Total RNA extraction was performed using the RNeasy isolation kit (Qiagen, Hilden, Germany).

4.7. CDNA Synthesis and qPCR

RNAs were reverse transcribed using SuperScript II reverse transcriptase and random primers (Life Technologies, Carlsbad, CA, USA). Obtained cDNA was used for determination of relative levels of specific mRNA with a 5′ nuclease assay (TaqMan) chemistry system. Gapdh expression was used for normalization. QPCR was performed on an ABI 7900HT sequence detection system. Primer sequences are listed in Table S1.

4.8. CD Profiling

For flow cytometry analysis, labeling of cells was performed with the following antibodies: fluorescein isothiocyanate-conjugated anti-CD31, anti-CD34, anti-CD106 (eBioscience); phycoerythrin-conjugated anti-Sca-1, anti-CD45 (BD Pharmingen), anti-CD44 (eBioscience), and biotin-conjugated anti-CD11b (BD Pharmingen), all according to manufacturer’s instructions.

4.9. Cell Cycle Analysis

For cell cycle analysis, cells were resuspended in ice-cold 70% ethanol/PBS, incubated for 30 min on ice, washed in 1% BSA/PBS, and incubated for 1 h in 250 μg/mL RNase/50 μg/mL propidium iodide solution and analyzed by using Cell Quest software (Beckman Ltd., Brea, CA, USA).

4.10. ROS Analysis

Cells were stained with 70 μM DCFDA and analyzed by FACS as described [19].

4.11. Statistical Analysis

Experiments were repeated a minimum of three times, with the exception of CD profile analysis, which was performed twice. Data are presented as means ± standard deviation and were analyzed by Student’s t test. Differences between means were assessed by one-way analysis of variance. The minimum level of significance was set at p < 0.05.

Supplementary Information

ijms-14-02119-s001.pdf

Acknowledgments

We would like to thank Veronika Sander and Siliva Albert for the help in manuscript preparation.

Abbreviations

BMSCbone marrow stromal cells
CFU-Acolony-forming unit assay
MSCmesenchymal stem cells
NACN-acetylcysteine
ROSreactive oxygen species

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Figure 1. Characterization of BMSC. Upper panel: BMSC are capable of multilineage differentiation. Representative views of BMSC differentiated into adipocytes (A), osteocytes (B), chondrocytes (C) as confirmed by Alcian Blue (C), Oil Red O (D) and Alizarin Red S (E) staining; and into neuron-shaped cells (F). Lower panel: (G) CD profile of BMSC at day 7; (H) The amount of colonies detected in CFU-A per 105 of seeded cells.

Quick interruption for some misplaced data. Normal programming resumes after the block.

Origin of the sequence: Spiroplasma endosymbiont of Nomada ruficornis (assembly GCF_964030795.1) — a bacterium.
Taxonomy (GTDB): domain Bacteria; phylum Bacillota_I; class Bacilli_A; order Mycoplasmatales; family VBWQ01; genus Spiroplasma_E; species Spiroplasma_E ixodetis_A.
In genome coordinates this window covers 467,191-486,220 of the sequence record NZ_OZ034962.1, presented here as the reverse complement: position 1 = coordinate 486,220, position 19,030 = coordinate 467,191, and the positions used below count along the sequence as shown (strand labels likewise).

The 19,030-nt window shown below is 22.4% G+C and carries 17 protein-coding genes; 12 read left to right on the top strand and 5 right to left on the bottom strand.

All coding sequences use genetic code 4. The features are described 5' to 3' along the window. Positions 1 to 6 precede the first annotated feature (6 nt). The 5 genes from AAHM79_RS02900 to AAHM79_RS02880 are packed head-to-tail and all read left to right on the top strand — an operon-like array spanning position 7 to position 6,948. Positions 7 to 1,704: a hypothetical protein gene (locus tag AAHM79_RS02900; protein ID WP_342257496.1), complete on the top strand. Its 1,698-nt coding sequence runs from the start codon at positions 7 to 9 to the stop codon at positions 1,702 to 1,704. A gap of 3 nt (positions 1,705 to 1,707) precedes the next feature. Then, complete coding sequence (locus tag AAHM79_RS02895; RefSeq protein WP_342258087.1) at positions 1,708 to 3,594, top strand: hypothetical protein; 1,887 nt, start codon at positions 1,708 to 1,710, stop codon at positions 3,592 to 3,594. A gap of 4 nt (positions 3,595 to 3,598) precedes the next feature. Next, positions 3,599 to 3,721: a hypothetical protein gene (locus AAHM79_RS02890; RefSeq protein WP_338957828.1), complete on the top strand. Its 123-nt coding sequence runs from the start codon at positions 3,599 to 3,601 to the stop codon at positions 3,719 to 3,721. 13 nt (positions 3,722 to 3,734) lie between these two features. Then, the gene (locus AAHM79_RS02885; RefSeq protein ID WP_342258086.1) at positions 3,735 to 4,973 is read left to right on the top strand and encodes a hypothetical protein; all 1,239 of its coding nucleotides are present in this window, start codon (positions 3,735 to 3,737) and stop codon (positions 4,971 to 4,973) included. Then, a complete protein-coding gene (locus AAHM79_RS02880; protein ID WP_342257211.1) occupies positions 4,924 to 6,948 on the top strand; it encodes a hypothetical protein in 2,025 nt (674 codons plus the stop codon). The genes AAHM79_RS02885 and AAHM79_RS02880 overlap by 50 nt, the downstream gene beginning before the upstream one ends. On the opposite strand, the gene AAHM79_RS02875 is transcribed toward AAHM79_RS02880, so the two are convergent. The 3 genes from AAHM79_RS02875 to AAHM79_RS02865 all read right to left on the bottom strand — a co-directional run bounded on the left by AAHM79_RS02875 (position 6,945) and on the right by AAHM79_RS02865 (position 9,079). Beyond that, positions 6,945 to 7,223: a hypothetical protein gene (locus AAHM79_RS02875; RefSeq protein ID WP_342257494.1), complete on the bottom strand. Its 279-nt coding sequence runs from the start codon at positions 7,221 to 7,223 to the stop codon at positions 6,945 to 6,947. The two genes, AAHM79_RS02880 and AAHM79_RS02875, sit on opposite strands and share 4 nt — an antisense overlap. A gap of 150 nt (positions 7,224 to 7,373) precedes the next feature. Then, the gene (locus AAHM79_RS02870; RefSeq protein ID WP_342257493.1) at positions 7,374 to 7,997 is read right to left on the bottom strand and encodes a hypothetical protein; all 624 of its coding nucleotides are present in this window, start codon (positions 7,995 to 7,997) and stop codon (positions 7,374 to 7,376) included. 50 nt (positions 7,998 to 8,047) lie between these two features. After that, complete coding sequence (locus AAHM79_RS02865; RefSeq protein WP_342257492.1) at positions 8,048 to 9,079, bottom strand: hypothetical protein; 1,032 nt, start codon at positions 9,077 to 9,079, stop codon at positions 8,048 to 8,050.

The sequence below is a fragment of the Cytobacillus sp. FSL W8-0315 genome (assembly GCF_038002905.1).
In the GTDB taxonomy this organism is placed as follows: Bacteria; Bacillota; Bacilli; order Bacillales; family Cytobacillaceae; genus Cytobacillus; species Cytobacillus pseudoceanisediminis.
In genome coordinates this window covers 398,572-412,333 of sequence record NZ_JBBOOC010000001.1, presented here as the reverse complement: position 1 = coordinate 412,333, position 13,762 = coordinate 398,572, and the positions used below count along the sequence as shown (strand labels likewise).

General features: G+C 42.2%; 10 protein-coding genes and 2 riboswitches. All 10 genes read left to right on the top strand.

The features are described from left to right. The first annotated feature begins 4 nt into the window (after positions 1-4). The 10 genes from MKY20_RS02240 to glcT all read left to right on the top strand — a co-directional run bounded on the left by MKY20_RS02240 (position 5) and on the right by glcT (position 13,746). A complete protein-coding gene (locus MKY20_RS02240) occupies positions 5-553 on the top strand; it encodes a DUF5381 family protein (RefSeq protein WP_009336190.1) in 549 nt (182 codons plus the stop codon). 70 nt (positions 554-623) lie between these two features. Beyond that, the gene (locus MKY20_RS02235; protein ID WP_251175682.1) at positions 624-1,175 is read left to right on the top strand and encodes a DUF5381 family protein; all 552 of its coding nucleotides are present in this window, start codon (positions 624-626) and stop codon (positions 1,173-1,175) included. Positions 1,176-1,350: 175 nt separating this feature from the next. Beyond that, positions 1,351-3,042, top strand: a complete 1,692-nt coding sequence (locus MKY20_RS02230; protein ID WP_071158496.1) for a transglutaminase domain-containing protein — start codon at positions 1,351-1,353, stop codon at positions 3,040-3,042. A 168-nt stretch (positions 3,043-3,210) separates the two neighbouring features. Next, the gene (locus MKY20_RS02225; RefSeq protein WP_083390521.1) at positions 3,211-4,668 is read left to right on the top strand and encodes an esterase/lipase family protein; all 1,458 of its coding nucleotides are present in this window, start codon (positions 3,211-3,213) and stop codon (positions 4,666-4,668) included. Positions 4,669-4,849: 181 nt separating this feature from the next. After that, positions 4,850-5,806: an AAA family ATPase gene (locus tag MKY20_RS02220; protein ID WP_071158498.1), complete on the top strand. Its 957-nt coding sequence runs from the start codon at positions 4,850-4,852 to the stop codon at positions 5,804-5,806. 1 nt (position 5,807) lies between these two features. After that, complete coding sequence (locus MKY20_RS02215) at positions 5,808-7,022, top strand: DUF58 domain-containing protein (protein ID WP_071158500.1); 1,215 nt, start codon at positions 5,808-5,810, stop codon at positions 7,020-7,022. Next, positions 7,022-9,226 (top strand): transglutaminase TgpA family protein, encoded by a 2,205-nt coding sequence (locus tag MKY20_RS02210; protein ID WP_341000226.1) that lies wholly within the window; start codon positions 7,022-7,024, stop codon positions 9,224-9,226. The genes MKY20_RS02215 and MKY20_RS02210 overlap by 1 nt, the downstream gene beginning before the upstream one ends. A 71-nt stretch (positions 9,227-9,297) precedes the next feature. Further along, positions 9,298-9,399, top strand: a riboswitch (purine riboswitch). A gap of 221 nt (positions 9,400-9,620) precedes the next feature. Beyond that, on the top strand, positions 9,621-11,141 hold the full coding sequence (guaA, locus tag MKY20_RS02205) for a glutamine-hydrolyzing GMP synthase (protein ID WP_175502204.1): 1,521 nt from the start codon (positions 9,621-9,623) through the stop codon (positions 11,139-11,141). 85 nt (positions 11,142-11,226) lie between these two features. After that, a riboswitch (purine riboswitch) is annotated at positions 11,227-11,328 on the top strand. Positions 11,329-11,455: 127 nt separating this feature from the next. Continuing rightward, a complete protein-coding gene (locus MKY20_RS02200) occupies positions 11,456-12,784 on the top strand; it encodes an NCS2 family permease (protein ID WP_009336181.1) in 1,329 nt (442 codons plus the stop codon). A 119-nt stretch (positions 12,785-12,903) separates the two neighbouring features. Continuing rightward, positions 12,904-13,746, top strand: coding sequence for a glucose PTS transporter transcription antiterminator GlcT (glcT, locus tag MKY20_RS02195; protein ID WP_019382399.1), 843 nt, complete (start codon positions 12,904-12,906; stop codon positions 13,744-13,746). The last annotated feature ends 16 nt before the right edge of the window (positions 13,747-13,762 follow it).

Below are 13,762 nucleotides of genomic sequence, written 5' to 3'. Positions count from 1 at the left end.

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Figure 1. Characterization of BMSC. Upper panel: BMSC are capable of multilineage differentiation. Representative views of BMSC differentiated into adipocytes (A), osteocytes (B), chondrocytes (C) as confirmed by Alcian Blue (C), Oil Red O (D) and Alizarin Red S (E) staining; and into neuron-shaped cells (F). Lower panel: (G) CD profile of BMSC at day 7; (H) The amount of colonies detected in CFU-A per 105 of seeded cells.
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Figure 2. Effect of 3% O2 on the BMSC growth. (A) BMSC were seeded in quadruplicates, as described in the methods section, and cultured for seven days. Starting from day 4, cells were counted daily. Results are presented as number of cells recovered from cm2 of culture dish; (B) BMSC were cultured as in A. Number of cells at days 5, 6 and 7 are presented as percentage to day 4; (C) Cell cycle analysis of BMSC cultured for four (day 4) or seven (day 7) days; (D) Cell cycle analysis of BMSC cultured for seven days in 3% (3 × 3) or 21% O2 (21 × 21), or cultured for 4 days in 3% O2 with subsequent switch to 21% for three days (3 × 21) or vice versa (21 × 3); (E) Expression of Vegfr1 in BMSC cultured for one week as estimated by qPCR. The difference is significant at p < 0.05: ^ for cells cultured in 3% and 21% O2; ∘ for cells at day 4 and day 7 of culture; * for cells switched from 3% to 21% O2 and vice versa.